At the beginning of each rehearsal it is good to remind yourself of any notes or
 requests from the choreographer, teacher or rehearsal director from the previous
 rehearsal. This will keep those important corrections fresh in your mind as you work
 through the piece.
As a general rule, the very first time you run your piece at the
 beginning of each rehearsal is an indication of how you would look in performance
 (if you were to enter the stage at that point in time). This is a good way of tracking
 your improvement. In other words, if you start with a ‘cold run’ each rehearsal
 and then spend the rest of the time ironing out the problem areas you will begin 
to notice improvements each time and the success of these runs will also indicate
your readiness for performance. Things like stamina, movement accuracy and
 strength will improve significantly during this time. If you spend time outside of
rehearsals, either visualising or thinking reflectively about your performance and
 the choreography you may also begin to notice greater shifts in your improvement
 throughout the preparation period. Some dancers find it helpful to keep a reflective 
diary or journal to help them focus on particular ideas or skills and analyse their own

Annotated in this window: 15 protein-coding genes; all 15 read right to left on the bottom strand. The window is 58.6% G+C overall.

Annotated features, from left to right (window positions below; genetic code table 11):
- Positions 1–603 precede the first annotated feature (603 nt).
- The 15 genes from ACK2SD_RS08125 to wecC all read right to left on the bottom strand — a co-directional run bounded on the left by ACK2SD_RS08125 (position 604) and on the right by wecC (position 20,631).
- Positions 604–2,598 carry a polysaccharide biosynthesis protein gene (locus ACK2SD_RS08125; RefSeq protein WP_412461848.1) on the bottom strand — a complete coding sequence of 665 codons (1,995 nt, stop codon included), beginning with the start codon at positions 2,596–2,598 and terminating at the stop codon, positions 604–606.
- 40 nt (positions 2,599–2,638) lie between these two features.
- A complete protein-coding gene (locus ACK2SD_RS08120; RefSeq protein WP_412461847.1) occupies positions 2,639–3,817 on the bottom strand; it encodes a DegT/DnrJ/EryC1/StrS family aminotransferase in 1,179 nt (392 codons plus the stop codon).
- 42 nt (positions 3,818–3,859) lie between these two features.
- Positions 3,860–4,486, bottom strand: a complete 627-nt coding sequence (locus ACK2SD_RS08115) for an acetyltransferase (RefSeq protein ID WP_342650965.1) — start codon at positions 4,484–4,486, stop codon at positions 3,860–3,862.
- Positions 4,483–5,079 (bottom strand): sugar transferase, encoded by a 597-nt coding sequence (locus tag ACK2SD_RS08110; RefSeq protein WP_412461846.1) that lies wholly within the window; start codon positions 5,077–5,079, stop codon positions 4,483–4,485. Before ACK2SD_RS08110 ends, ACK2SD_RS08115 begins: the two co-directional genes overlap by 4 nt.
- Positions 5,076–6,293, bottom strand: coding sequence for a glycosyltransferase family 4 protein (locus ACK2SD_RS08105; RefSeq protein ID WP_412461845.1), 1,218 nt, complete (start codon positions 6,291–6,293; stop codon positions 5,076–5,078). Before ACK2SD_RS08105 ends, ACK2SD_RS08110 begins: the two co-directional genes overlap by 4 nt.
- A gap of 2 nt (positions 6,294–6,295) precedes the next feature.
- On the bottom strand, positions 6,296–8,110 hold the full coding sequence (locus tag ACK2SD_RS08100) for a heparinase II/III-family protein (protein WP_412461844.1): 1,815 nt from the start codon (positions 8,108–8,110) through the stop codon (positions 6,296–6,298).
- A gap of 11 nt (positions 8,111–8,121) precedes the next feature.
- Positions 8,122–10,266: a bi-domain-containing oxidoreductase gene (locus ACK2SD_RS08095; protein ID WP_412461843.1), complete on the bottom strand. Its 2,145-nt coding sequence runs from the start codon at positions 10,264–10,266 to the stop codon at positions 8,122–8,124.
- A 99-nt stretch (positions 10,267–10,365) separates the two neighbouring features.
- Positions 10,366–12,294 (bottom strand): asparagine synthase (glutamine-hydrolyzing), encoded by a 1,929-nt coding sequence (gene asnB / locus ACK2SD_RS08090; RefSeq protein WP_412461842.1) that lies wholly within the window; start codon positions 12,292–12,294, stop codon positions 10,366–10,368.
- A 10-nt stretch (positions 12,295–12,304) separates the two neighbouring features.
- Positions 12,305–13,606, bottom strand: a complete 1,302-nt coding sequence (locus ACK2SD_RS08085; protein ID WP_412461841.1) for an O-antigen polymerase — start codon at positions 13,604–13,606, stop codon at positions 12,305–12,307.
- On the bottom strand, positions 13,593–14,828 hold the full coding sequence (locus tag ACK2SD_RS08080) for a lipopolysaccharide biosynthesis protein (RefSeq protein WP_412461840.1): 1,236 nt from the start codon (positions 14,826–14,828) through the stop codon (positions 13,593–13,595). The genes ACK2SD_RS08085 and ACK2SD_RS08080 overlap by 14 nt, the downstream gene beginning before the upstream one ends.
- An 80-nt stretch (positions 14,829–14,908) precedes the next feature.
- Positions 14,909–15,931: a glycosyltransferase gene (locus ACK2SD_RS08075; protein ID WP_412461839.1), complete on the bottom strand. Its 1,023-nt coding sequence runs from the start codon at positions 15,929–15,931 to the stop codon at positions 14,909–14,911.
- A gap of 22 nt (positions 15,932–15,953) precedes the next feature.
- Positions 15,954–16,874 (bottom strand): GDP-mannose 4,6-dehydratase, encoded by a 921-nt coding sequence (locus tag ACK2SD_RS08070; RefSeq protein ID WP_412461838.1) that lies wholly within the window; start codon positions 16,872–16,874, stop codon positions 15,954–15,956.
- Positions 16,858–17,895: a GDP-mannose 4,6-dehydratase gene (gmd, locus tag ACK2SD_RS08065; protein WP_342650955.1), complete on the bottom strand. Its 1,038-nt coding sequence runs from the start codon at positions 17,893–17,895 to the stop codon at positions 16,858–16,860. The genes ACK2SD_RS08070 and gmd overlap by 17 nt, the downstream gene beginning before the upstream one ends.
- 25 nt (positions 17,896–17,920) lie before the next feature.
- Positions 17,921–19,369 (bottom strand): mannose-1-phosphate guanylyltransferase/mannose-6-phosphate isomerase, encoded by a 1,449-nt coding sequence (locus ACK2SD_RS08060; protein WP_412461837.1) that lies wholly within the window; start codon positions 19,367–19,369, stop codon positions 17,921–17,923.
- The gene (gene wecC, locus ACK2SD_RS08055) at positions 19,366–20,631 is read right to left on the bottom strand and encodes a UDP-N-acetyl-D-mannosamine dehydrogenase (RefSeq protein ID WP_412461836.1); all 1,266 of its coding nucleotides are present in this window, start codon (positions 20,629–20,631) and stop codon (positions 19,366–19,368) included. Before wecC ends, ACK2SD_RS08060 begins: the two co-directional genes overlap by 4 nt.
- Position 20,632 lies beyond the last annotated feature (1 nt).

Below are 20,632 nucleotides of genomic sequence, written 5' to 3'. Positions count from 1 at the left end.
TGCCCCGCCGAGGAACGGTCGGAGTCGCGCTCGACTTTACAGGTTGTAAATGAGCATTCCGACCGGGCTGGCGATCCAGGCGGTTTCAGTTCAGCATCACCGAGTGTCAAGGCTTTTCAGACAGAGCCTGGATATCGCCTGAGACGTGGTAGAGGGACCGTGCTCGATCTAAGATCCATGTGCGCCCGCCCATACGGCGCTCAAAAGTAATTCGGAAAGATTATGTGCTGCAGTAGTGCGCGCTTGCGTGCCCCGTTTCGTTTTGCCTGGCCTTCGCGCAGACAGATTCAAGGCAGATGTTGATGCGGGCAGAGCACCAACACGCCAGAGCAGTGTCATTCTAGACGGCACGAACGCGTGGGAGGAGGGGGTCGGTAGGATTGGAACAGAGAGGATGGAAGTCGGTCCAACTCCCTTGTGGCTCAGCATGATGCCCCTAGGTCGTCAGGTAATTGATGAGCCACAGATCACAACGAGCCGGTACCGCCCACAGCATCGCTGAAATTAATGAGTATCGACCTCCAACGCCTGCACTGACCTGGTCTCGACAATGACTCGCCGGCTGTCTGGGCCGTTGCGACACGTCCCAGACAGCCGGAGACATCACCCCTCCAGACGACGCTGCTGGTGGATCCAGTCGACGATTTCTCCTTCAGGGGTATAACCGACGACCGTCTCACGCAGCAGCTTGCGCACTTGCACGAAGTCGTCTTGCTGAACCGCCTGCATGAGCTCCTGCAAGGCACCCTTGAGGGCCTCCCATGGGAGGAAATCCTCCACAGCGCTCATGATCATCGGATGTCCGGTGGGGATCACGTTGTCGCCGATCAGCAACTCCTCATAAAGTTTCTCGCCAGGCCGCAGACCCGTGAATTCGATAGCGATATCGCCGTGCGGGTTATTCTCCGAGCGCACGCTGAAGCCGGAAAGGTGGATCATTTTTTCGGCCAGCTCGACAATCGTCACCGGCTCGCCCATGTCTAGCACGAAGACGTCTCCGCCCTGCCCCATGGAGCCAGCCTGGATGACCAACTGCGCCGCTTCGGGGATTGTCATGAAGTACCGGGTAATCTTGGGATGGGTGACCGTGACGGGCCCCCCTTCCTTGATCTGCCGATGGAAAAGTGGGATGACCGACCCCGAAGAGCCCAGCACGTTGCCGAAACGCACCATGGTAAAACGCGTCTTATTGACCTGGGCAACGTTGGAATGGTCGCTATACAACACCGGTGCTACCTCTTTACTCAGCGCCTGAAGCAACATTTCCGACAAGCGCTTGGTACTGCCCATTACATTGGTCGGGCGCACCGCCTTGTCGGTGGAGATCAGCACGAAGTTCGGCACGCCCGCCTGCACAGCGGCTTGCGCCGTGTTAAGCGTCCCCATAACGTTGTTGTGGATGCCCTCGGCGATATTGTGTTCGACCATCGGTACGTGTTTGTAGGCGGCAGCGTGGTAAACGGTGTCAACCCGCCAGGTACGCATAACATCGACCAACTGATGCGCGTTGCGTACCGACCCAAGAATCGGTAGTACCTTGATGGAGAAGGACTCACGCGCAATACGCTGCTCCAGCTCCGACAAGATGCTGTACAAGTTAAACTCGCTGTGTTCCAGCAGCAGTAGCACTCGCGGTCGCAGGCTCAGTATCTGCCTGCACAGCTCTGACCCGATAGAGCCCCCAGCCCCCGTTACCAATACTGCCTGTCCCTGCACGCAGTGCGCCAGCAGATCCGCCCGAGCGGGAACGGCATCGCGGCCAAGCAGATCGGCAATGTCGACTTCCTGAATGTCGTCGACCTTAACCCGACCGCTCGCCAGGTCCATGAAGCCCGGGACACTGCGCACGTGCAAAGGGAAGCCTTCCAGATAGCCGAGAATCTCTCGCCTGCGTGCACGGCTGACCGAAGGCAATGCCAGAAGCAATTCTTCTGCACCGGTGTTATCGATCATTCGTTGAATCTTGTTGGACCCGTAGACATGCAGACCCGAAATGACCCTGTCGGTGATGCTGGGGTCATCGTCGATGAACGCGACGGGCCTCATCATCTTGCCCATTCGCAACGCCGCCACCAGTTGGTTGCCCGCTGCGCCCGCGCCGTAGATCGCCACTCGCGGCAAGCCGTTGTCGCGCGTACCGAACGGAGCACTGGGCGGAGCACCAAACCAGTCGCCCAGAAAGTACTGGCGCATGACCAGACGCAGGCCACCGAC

strengths and weaknesses.

As the preparation period progresses it is a good idea to start to think about your performance quality.
 If you are being asked to convey a meaning, or a sense of character or narrative in 
your performance you need to build this into your rehearsal process. It will simply
 be too late if you leave it until the day of the performance. Now is the time to
be exploring how your character would perform a particular task or movement,
 expose a raw emotion or gesture meaningfully to the audience. You may also like
 to experiment with creating specific images or metal pictures to recall whilst you
 are performing in order to help you access the right emotion or dramatic intention.
 Inviting some peers, family or friends to your final rehearsals is also a great way to
get some feedback and help you transition into a performance mode prior to getting 
on stage. Once you know the movement inside out you can then free up your mind
 and start to concentrate on things like focus, eye-line, pace, pause, punctuation
 and projection. By dedicating time in rehearsal to these finer details, you may give
 yourself the performance edge that you are looking for.

hdfc forex plus card application form The Performance

When the big day finally approaches, if you have taken active steps towards your
 own personal learning and growth as a performer throughout the rehearsal stages, 
you will arrive backstage feeling well prepared and confident. Nerves may still
 play their part, but you can be reassured that you have backed yourself up with a
thorough knowledge of all aspects of your performance. The only thing left to do
 now is to prepare your body, breath deeply, focus your mind and get ready to enjoy
the wonderful experience of performing for an audience.

gemini sgx trading system Written by Elise May

go here This article was written for Dancehub digital dance magazine. To visit Dancehub Australia, click here

About Elise May

Elise May is an award winning dancer, choreographer and video/multimedia artist who has worked independently in Australia and is a member of Brisbane’s Expressions Dance Company (EDC).